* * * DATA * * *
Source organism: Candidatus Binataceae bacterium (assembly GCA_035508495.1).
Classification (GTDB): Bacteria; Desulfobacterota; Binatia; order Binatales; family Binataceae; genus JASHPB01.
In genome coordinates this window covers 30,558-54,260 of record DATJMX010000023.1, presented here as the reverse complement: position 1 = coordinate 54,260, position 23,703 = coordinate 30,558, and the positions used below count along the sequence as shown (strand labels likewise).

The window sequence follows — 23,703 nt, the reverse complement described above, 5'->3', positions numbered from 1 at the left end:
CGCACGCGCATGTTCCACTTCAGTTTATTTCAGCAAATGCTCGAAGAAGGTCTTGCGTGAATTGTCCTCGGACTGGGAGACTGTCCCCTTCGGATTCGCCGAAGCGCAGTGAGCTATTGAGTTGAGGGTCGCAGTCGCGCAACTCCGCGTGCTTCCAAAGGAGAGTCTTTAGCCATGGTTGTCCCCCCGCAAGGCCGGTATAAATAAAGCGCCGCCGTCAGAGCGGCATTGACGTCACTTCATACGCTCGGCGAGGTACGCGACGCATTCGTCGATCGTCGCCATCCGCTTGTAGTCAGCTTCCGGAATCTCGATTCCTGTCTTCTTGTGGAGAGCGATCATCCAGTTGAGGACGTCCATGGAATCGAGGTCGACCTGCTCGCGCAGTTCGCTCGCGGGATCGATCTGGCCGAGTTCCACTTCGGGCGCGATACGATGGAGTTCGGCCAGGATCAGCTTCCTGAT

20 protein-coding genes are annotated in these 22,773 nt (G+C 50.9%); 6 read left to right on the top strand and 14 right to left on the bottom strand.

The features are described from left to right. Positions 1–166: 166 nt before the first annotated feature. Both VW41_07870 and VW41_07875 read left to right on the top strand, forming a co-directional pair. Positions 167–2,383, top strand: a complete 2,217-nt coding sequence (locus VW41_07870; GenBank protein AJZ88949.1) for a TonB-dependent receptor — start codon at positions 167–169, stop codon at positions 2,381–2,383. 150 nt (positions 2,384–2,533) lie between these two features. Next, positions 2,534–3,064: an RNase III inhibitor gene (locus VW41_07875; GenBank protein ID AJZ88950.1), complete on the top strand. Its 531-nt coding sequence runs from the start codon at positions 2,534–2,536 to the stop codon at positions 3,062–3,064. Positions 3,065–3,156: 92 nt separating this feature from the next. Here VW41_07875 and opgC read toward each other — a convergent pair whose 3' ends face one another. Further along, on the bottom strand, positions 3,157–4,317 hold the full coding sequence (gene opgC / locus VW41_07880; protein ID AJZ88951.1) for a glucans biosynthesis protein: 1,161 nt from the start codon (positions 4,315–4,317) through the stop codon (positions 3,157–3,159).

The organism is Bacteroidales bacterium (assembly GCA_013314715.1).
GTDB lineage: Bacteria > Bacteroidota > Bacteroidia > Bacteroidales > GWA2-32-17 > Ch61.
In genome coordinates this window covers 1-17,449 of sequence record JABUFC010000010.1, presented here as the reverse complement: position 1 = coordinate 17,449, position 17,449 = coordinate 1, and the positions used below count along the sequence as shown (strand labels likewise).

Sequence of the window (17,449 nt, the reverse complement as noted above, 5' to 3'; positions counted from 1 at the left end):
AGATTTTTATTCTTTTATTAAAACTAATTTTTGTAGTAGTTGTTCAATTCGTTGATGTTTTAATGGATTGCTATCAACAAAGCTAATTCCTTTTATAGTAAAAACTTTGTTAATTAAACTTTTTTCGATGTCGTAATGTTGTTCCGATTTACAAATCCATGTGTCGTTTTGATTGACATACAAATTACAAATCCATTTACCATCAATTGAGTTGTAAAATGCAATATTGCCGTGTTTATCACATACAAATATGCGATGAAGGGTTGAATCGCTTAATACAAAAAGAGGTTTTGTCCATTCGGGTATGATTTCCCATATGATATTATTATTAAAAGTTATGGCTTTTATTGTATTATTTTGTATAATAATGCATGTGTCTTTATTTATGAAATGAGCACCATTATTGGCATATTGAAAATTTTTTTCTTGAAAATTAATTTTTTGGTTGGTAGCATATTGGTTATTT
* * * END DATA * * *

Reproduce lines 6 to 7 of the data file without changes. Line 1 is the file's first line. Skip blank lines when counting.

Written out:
20 protein-coding genes are annotated in these 22,773 nt (G+C 50.9%); 6 read left to right on the top strand and 14 right to left on the bottom strand.

The features are described from left to right. Positions 1–166: 166 nt before the first annotated feature. Both VW41_07870 and VW41_07875 read left to right on the top strand, forming a co-directional pair. Positions 167–2,383, top strand: a complete 2,217-nt coding sequence (locus VW41_07870; GenBank protein AJZ88949.1) for a TonB-dependent receptor — start codon at positions 167–169, stop codon at positions 2,381–2,383. 150 nt (positions 2,384–2,533) lie between these two features. Next, positions 2,534–3,064: an RNase III inhibitor gene (locus VW41_07875; GenBank protein ID AJZ88950.1), complete on the top strand. Its 531-nt coding sequence runs from the start codon at positions 2,534–2,536 to the stop codon at positions 3,062–3,064. Positions 3,065–3,156: 92 nt separating this feature from the next. Here VW41_07875 and opgC read toward each other — a convergent pair whose 3' ends face one another. Further along, on the bottom strand, positions 3,157–4,317 hold the full coding sequence (gene opgC / locus VW41_07880; protein ID AJZ88951.1) for a glucans biosynthesis protein: 1,161 nt from the start codon (positions 4,315–4,317) through the stop codon (positions 3,157–3,159).